For most of the past decade, two countries have enjoyed virtual immunity from close scrutiny by the U.S. Intelligence Community. By the mid-1990s, the Clinton administration had adopted a “see no evil, hear no evil” policy on China. No matter how badly China behaved, domestically or abroad, the Clinton White House just didn’t want to know about it. China’s leaders knew they could count on Clinton and his aides to minimize, justify, or simply ignore their misdeeds. Intelligence analysts who refused to go along with the cover-up soon found themselves looking for a new line of work. Nothing much has changed on the China front; for example, China wasn’t even among the nominated topics for discussion panels on national security for an upcoming major national conference.
The other country is Saudi Arabia. Like Iran in the 1970s, collecting and reporting on developments within the kingdom seems to have become taboo. During the 1970s, we relied almost exclusively on the Iranian intelligence services to inform us of developments inside Iran; no wonder Khomeini’s victory over the Shah was such a surprise. Now we seem to be equally gun-shy about Saudi Arabia. During the late 1990s, the intelligence information that did become available was jealously guarded and tightly controlled. It was released to few even inside the intelligence community. Legitimate inquiry into regime stability, the rise of Islamic fundamentalism, or possible links to terrorism were actively discouraged.
But these issues have become a hot topic since 9/11. Saudi authorities confirmed that 15 of the 19 hijackers were from Saudi Arabia, but beyond that, Saudi “cooperation” has followed a pattern established after the Khobar Towers bombing, most commonly characterized as “balky.” The FBI and CIA have uncovered the paths by which the 9/11 plotters obtained their financial support, but a persistent question that has gone unanswered is where did the cash originate. Officials have pointed to Osama bin Laden’s own financial networks, but Congressional investigators have uncovered another potential source, the Saudi royal family.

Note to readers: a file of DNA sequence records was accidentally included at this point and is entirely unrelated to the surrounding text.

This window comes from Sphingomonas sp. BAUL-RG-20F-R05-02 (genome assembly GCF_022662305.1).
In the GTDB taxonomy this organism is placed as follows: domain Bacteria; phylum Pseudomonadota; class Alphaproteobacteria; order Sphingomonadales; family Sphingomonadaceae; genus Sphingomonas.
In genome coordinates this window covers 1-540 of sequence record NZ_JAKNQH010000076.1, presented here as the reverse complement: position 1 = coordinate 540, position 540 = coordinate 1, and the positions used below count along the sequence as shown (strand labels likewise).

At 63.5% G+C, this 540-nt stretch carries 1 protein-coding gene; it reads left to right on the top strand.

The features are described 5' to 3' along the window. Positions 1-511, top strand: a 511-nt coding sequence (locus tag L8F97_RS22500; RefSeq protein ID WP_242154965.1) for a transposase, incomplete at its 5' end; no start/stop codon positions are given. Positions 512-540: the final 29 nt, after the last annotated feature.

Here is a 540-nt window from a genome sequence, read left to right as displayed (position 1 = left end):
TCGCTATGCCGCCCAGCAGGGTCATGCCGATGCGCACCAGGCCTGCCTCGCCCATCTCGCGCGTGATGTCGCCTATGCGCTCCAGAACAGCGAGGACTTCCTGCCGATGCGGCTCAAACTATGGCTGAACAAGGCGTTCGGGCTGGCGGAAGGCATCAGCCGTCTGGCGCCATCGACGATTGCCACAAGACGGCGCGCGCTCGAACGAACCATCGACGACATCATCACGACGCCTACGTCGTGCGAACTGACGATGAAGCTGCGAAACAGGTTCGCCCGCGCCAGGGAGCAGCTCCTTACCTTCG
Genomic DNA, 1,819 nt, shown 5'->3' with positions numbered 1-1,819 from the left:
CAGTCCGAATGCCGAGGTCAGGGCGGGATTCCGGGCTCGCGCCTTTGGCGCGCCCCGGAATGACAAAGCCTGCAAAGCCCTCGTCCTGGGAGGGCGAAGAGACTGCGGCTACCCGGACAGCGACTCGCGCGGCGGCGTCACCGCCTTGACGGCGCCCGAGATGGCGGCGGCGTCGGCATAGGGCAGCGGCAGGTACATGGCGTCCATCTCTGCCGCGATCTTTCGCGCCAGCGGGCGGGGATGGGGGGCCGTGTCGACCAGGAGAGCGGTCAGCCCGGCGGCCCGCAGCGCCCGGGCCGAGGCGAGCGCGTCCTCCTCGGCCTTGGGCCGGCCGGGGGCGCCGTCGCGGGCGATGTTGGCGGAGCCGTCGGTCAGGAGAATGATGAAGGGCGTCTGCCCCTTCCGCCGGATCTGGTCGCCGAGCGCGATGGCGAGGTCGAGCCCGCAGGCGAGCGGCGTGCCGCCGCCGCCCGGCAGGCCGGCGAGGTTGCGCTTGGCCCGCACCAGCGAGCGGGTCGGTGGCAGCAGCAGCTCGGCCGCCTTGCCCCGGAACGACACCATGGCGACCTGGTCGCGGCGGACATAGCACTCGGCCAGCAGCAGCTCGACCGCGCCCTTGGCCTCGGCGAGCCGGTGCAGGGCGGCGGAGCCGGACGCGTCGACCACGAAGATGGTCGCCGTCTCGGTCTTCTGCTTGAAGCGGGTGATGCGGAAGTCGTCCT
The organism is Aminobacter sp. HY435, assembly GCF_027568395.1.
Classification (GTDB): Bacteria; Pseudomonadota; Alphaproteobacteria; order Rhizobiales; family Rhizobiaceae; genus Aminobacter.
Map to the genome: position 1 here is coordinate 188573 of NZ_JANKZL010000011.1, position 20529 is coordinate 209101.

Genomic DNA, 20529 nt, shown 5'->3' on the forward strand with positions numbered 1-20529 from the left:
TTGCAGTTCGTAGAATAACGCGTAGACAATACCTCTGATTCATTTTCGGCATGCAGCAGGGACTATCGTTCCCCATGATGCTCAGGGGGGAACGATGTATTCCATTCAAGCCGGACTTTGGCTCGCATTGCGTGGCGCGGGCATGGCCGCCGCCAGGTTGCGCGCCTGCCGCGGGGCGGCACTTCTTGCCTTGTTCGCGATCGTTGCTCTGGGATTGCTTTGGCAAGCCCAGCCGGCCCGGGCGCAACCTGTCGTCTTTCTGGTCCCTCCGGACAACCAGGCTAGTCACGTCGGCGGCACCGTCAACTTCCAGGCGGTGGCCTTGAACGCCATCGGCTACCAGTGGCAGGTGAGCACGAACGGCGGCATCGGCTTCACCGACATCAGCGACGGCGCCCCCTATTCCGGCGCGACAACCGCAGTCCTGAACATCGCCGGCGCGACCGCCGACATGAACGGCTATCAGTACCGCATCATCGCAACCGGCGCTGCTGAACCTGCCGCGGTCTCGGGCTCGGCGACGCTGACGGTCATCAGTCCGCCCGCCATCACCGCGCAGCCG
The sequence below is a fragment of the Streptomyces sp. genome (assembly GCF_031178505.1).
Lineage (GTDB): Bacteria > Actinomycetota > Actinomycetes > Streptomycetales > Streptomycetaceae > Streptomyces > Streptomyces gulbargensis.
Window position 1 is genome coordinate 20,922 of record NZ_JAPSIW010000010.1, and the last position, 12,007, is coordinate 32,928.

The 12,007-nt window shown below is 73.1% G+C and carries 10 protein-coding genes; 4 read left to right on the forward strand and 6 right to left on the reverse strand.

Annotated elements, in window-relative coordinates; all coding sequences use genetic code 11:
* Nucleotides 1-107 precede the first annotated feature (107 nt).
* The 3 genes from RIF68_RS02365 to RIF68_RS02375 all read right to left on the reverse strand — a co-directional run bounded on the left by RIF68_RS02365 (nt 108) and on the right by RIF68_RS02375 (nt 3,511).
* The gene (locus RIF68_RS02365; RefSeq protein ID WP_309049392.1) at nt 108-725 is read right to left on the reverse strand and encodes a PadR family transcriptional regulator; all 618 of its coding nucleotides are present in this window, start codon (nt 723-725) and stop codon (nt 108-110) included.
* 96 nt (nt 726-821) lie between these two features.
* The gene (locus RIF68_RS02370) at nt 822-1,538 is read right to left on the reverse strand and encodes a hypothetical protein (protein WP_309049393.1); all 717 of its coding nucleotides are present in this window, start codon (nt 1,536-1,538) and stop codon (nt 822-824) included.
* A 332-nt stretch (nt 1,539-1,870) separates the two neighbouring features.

Equally disturbing is their suspicion that neither the FBI nor the CIA has tried very hard to follow this trail. “Follow the money” is supposed to be the first law of any investigation, but it seems to have been honored more in the breach by government investigators. Or were they blocked from pursuing potential leads and, if so, by whom? Speaking on the Sunday political talk shows, senators from both parties pointed directly at the Bush White House. That seems justified in light of FBI and Justice Department statements to reporters that “disclosing even a possible Saudi link to the terrorists would further damage U.S.-Saudi relations.”
The CIA had two of the hijackers, Khalid al-Midhar and Nawaq al-Hazmi, on a list of persons barred from entering the U.S. This list was circulated months after January 2001 when they flew in from an al-Qaeda meeting in Kuala Lumpur and settled down in San Diego. Newsweek’s Michael Isikoff, who knows the importance of the money trail, has reported that they were met at the San Diego airport by a Saudi national, Omar al-Bayoumi, who got them a place to live and paid two-months rent in advance. He also got a Yemeni student to help them open bank accounts, get social security cards and contact flight schools to help arrange their flying lessons. Newsweek reported that the FBI questioned al-Bayoumi and charged him with visa fraud, but he fled to the U.K. before he was arrested. He is presumed to be in Saudi Arabia now.
Newsweek says that Al-Bayoumi was the recipient of “charity” from Princess Haifa al-Faisal, the wife of the Saudi ambassador to the U.S., Prince Bandar bin Sultan. It says Al-Bayoumi’s wife got about $2000 a month from Princess Haifa, routed through the wife of Osama Bassnan, who also befriended al-Midhar and al-Hazmi. Congressional investigators have charged that the FBI and CIA didn’t pursue this money trail with much zeal, an allegation that both agencies bitterly dispute. Saudi officials denounced the reports as “untrue and irresponsible.”
Agence France-Presse reports that another Saudi suspected of links to a Michigan al-Qaeda terrorist cell lived in a Washington apartment owned by Princess Haifa in 1997. That suspect, Mansour Majid, was also in Sarasota, Florida, while several 9/11 hijackers were taking flight lessons there. These revelations have increased suspicions of the Saudis and the quality and integrity of the FBI’s investigation of 9/11.